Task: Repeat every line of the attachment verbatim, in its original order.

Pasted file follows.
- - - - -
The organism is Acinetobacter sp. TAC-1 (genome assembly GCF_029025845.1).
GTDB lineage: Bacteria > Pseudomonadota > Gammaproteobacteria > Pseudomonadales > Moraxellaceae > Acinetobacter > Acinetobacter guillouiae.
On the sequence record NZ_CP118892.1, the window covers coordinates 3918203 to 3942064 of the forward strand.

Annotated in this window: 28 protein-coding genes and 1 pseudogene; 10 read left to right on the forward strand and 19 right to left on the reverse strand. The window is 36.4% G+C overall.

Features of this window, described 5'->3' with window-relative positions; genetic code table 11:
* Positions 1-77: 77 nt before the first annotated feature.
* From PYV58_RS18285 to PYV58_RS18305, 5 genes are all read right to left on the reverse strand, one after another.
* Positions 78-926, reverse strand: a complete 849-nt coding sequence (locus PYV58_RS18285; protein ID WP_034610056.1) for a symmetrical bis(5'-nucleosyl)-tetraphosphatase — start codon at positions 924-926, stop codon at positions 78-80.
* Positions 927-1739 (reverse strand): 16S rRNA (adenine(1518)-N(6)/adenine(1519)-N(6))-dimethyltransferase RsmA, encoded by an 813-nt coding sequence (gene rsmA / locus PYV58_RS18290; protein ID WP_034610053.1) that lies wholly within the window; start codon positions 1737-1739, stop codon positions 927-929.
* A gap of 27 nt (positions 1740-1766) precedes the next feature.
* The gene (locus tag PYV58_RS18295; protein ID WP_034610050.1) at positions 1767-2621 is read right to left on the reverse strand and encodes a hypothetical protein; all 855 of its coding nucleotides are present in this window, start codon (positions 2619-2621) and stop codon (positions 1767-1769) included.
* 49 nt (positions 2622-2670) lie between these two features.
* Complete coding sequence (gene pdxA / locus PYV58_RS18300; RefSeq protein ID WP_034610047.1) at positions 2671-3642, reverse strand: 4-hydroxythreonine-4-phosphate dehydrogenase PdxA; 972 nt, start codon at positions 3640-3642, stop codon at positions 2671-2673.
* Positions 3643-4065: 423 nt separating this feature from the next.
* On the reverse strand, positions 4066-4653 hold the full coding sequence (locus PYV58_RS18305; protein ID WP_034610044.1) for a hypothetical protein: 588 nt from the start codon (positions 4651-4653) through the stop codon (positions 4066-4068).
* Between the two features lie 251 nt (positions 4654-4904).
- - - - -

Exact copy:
The organism is Acinetobacter sp. TAC-1 (genome assembly GCF_029025845.1).
GTDB lineage: Bacteria > Pseudomonadota > Gammaproteobacteria > Pseudomonadales > Moraxellaceae > Acinetobacter > Acinetobacter guillouiae.
On the sequence record NZ_CP118892.1, the window covers coordinates 3918203 to 3942064 of the forward strand.

Annotated in this window: 28 protein-coding genes and 1 pseudogene; 10 read left to right on the forward strand and 19 right to left on the reverse strand. The window is 36.4% G+C overall.

Features of this window, described 5'->3' with window-relative positions; genetic code table 11:
* Positions 1-77: 77 nt before the first annotated feature.
* From PYV58_RS18285 to PYV58_RS18305, 5 genes are all read right to left on the reverse strand, one after another.
* Positions 78-926, reverse strand: a complete 849-nt coding sequence (locus PYV58_RS18285; protein ID WP_034610056.1) for a symmetrical bis(5'-nucleosyl)-tetraphosphatase — start codon at positions 924-926, stop codon at positions 78-80.
* Positions 927-1739 (reverse strand): 16S rRNA (adenine(1518)-N(6)/adenine(1519)-N(6))-dimethyltransferase RsmA, encoded by an 813-nt coding sequence (gene rsmA / locus PYV58_RS18290; protein ID WP_034610053.1) that lies wholly within the window; start codon positions 1737-1739, stop codon positions 927-929.
* A gap of 27 nt (positions 1740-1766) precedes the next feature.
* The gene (locus tag PYV58_RS18295; protein ID WP_034610050.1) at positions 1767-2621 is read right to left on the reverse strand and encodes a hypothetical protein; all 855 of its coding nucleotides are present in this window, start codon (positions 2619-2621) and stop codon (positions 1767-1769) included.
* 49 nt (positions 2622-2670) lie between these two features.
* Complete coding sequence (gene pdxA / locus PYV58_RS18300; RefSeq protein ID WP_034610047.1) at positions 2671-3642, reverse strand: 4-hydroxythreonine-4-phosphate dehydrogenase PdxA; 972 nt, start codon at positions 3640-3642, stop codon at positions 2671-2673.
* Positions 3643-4065: 423 nt separating this feature from the next.
* On the reverse strand, positions 4066-4653 hold the full coding sequence (locus PYV58_RS18305; protein ID WP_034610044.1) for a hypothetical protein: 588 nt from the start codon (positions 4651-4653) through the stop codon (positions 4066-4068).
* Between the two features lie 251 nt (positions 4654-4904).